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Challenge: How do I access data for my tools?

Securing and monitoring your network is of utmost importance. However, operational technology (OT) teams often face complex challenges in architecting connectivity throughout large and sometimes aging infrastructure that wasn't initially designed with network security in mind.

To properly analyse threats and anomalies, as well as performance and regulatory conditions, there are two options to access network packets: network TAPs and SPAN ports.


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One of the most common use cases for network visibility is to route mirrored traffic from a SPAN port on the switch to a security or monitoring tool. Port mirroring, also known as Switched Port Analyser (SPAN), is a specific network switch port designed to mirror or send a copy of network packets that are seen on a particular port (or an entire VLAN). As a result, the copied packets can be analyzed for network troubleshooting, security inspection, or performance monitoring purposes.

  • Provides access to packets for monitoring
  • SPAN sessions do not interfere with the normal operation of the switch
  • Configurable

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Industry Best Practice for Packet Visibility: Network TAPs (Test Access Points)

Securing the industry's gold standard in network monitoring and security means adopting network TAPs (Test Access Points) — the epitome of reliability and efficiency in achieving seamless packet visibility. These specialised hardware devices work tirelessly, providing a 24/7 exact duplicate of network packet data, a process that leaves network integrity uncompromised.

  • Uncompromised Data Integrity with Full Duplex Copying: Network TAPs stand as a sentinel, offering a 100% full duplex copy of network traffic, thus ensuring that every bit of data is captured for analysis without losing the data's original integrity.
  • Preservation of Data Authenticity: It is a non-negotiable feature of network TAPs not to alter the data or drop packets. This characteristic guarantees the retention of data's authenticity, an essential factor in maintaining a high-fidelity network monitoring setup.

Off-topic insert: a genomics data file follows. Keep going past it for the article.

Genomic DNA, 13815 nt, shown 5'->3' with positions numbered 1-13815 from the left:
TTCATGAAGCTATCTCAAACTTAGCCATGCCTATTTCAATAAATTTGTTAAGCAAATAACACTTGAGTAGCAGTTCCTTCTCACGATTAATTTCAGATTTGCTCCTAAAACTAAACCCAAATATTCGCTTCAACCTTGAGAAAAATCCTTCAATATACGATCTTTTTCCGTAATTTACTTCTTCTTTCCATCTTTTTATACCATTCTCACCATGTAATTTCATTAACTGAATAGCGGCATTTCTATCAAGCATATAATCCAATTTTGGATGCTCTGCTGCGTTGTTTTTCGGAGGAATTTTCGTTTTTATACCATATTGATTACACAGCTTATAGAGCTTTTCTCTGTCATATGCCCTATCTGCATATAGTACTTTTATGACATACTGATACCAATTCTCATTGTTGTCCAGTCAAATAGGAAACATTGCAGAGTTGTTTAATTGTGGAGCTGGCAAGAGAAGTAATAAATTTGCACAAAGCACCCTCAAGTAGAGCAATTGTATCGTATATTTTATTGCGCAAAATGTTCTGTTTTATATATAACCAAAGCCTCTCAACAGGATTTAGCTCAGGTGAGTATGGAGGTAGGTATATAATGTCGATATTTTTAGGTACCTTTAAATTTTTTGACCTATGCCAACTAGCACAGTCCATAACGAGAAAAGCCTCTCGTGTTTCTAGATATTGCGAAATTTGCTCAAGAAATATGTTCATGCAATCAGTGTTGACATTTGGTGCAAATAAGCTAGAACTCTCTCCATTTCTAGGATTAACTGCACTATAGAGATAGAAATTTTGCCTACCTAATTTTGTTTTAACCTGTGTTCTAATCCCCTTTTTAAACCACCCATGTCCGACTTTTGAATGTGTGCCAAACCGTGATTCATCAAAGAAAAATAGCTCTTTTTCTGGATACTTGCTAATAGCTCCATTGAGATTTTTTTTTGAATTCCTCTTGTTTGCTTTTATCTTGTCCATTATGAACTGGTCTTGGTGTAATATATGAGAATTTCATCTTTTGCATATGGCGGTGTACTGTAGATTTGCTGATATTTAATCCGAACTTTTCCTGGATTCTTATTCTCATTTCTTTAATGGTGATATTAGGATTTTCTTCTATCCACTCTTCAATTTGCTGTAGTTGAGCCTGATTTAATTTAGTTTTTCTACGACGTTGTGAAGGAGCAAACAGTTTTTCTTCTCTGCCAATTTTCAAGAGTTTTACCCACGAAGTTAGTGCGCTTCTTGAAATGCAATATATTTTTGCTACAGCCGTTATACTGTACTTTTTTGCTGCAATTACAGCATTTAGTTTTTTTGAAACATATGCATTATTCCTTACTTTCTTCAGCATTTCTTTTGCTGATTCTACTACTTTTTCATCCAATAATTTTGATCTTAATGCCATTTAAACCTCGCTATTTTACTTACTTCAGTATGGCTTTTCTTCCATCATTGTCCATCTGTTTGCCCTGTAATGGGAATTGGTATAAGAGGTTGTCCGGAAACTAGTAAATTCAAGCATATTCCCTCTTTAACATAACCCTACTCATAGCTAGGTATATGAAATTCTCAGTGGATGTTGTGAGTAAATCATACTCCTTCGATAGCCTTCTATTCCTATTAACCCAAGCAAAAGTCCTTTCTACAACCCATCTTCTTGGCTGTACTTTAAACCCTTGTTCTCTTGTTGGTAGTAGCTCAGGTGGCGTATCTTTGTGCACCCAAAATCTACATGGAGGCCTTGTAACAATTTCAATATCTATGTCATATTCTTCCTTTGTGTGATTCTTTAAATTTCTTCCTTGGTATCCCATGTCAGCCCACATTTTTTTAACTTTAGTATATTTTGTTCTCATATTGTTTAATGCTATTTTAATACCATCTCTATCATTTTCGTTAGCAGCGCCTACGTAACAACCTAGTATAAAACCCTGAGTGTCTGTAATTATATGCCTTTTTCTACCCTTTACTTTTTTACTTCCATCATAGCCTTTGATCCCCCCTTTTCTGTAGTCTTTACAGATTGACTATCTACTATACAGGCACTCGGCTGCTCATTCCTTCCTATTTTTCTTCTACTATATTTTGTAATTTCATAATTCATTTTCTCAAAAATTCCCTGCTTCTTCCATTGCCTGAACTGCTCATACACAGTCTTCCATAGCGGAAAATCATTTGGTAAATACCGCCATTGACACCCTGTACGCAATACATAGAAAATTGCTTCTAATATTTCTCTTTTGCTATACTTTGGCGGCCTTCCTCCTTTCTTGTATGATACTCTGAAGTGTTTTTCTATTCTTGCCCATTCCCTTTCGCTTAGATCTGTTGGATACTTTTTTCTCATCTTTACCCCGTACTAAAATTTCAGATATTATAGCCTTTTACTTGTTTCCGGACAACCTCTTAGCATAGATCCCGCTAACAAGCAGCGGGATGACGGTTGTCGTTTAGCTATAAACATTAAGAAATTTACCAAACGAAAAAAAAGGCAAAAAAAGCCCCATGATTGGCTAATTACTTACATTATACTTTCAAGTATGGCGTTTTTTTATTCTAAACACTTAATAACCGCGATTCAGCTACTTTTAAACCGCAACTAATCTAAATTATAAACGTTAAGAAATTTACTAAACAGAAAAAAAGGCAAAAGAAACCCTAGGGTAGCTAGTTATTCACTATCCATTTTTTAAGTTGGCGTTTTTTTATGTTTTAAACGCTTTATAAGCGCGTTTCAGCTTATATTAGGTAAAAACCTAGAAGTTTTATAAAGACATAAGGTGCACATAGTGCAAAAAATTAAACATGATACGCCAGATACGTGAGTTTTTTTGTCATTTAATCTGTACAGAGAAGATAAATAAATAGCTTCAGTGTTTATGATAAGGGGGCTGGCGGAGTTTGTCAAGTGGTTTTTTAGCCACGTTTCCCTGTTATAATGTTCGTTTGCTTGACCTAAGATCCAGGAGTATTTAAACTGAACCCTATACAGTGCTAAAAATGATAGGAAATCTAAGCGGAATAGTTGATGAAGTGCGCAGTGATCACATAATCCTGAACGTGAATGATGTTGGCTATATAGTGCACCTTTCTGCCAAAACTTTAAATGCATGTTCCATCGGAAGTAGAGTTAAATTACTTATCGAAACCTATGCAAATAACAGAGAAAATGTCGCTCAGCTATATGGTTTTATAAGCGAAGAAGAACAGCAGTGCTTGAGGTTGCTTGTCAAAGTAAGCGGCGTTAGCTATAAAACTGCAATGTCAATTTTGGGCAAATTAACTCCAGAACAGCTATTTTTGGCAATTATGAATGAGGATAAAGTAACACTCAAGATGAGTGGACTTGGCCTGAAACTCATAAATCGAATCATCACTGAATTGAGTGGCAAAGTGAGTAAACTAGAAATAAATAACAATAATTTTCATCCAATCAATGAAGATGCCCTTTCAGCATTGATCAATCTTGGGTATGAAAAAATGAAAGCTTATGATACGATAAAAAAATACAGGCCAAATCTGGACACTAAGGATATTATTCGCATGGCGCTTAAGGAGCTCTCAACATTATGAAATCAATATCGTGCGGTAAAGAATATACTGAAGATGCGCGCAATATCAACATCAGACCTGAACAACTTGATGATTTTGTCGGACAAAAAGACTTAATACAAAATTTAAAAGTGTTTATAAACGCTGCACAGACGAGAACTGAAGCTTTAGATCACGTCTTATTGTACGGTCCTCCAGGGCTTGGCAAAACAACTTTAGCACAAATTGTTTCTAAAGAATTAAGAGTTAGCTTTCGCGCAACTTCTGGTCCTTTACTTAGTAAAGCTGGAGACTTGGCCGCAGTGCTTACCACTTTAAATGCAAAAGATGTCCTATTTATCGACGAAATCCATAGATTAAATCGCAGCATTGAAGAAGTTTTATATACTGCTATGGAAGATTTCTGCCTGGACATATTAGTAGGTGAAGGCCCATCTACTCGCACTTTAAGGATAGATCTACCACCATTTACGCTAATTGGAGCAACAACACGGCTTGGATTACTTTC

• Scalability for Diverse Network Demands: The requirements of networks can vary significantly, necessitating a solution adaptable to different scales and functionalities. Network TAPs rise to the occasion, providing options to disseminate a single copy, generate multiple copies through regeneration, or consolidate traffic via aggregation. This flexibility maximises the efficacy of your monitoring tools, enhancing productivity and safeguarding network health.
Provides 100% full duplex copies of network traffic
Ensures no dropped packets, passing physical errors and supports jumbo frames
Does not alter the time relationships of frames
Passive or failsafe, providing no single point of failure (SPOF)
TAPs are secure, do not have an IP address or MAC address, and cannot be hacked
CALEA (Commission on Accreditation for Law Enforcement Agencies) approved for lawful intercept, providing forensically sound data, ensuring 100% accurate data captured with time reference
Data Diode TAPs provide unidirectional traffic to protect against the backflow of traffic into the network
Scaleable for traffic optimization and can aggregate multiple links down to one


Provides access to packets for monitoring
Can take up high-value ports on the switch
SPAN traffic is the lowest priority on the switch
Some legacy switches do not have SPAN available
SPAN ports drop packets, an additional risk for security and regulation solutions
Will not pass corrupt packets or errors
Can duplicate packets if multiple VLANs are used
Can change the timing of the frame interactions, altering response times
Bidirectional traffic opens backflow of traffic into the network, making the switch susceptible to hacking
Administration/programming costs for SPAN can get progressively more time-intensive and costly


To ensure minimal to no network downtime, it is essential to build a network that adheres to critical infrastructure's guiding principles. This involves laying down a strong foundation of network infrastructure and visibility architecture, which can be achieved by incorporating best practices. By following these guidelines, you can build a network that is built to last and meets the desired goals.